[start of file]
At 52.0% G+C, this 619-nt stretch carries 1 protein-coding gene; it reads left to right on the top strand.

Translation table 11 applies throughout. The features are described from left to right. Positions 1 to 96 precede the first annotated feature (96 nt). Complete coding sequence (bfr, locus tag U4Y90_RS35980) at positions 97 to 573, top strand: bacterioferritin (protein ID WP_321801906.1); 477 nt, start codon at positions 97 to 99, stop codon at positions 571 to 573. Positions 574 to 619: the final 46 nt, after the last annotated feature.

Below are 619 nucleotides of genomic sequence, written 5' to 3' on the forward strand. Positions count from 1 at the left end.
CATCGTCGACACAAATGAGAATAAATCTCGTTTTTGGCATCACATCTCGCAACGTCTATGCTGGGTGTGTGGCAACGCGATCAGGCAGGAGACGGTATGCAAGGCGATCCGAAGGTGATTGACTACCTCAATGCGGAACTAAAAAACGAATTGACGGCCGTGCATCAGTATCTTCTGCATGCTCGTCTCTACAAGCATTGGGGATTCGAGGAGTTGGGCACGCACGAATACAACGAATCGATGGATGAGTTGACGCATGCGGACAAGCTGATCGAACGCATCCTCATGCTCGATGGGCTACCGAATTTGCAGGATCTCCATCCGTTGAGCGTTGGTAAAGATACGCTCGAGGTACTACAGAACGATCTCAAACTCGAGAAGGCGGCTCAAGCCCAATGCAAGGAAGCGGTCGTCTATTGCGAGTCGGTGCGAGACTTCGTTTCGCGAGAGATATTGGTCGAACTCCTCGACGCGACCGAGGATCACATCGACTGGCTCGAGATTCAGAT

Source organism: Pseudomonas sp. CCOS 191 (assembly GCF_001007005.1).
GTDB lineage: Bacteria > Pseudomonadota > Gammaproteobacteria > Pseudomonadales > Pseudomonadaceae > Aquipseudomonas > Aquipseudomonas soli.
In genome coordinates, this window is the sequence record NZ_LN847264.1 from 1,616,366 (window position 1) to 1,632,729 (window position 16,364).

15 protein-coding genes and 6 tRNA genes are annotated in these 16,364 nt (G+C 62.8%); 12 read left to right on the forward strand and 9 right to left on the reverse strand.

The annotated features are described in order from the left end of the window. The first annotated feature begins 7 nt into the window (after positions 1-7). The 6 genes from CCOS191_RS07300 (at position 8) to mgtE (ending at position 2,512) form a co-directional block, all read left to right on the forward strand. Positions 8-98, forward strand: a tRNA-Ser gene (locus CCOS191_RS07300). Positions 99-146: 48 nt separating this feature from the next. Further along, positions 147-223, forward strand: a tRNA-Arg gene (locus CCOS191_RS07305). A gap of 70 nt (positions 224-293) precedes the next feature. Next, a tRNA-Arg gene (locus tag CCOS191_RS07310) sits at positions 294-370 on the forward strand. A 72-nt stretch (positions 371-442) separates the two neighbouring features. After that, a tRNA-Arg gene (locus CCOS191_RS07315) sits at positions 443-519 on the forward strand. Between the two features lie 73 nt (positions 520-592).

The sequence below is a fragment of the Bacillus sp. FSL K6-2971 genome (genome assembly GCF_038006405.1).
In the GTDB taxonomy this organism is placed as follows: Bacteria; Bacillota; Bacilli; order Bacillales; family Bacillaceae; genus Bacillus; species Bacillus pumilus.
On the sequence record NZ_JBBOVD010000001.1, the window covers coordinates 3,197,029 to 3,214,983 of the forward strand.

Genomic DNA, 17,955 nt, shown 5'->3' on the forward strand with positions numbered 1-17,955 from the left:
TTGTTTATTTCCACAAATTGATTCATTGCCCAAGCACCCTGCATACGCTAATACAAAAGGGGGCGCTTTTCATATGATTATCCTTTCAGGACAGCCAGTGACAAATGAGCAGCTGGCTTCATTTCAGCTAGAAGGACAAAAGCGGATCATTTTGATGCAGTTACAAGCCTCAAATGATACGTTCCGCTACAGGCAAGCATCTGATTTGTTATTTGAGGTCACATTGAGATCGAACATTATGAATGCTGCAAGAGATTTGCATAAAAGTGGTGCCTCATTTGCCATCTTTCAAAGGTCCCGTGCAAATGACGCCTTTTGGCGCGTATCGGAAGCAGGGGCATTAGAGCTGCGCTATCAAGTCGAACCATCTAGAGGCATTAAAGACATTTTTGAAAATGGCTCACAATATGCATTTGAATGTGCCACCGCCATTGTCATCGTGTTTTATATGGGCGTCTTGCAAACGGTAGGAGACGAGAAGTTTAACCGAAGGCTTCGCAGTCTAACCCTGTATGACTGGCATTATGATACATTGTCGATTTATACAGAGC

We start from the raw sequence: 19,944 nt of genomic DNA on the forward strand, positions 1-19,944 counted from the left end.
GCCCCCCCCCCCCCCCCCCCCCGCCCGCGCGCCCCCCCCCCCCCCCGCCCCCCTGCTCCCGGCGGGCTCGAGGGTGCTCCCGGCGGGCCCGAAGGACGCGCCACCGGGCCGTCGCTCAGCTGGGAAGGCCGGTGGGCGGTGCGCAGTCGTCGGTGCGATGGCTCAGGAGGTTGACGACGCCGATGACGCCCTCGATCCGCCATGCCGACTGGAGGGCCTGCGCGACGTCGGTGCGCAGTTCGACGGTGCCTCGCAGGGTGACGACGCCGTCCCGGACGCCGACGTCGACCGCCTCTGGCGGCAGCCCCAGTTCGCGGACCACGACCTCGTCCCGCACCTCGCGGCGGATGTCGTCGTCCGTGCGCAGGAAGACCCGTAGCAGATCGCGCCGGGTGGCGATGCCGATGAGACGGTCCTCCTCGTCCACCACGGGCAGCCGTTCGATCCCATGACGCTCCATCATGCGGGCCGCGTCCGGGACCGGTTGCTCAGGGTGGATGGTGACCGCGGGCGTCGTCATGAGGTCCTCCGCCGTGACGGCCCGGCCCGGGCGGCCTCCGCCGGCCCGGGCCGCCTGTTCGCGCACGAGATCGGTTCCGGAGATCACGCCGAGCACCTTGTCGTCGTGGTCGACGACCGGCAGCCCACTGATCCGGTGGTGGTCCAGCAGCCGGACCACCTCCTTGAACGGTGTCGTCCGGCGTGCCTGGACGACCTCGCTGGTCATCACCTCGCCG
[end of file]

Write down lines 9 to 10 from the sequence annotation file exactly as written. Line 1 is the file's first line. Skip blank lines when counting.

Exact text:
The annotated features are described in order from the left end of the window. The first annotated feature begins 7 nt into the window (after positions 1-7). The 6 genes from CCOS191_RS07300 (at position 8) to mgtE (ending at position 2,512) form a co-directional block, all read left to right on the forward strand. Positions 8-98, forward strand: a tRNA-Ser gene (locus CCOS191_RS07300). Positions 99-146: 48 nt separating this feature from the next. Further along, positions 147-223, forward strand: a tRNA-Arg gene (locus CCOS191_RS07305). A gap of 70 nt (positions 224-293) precedes the next feature. Next, a tRNA-Arg gene (locus tag CCOS191_RS07310) sits at positions 294-370 on the forward strand. A 72-nt stretch (positions 371-442) separates the two neighbouring features. After that, a tRNA-Arg gene (locus CCOS191_RS07315) sits at positions 443-519 on the forward strand. Between the two features lie 73 nt (positions 520-592).

The sequence below is a fragment of the Bacillus sp. FSL K6-2971 genome (genome assembly GCF_038006405.1).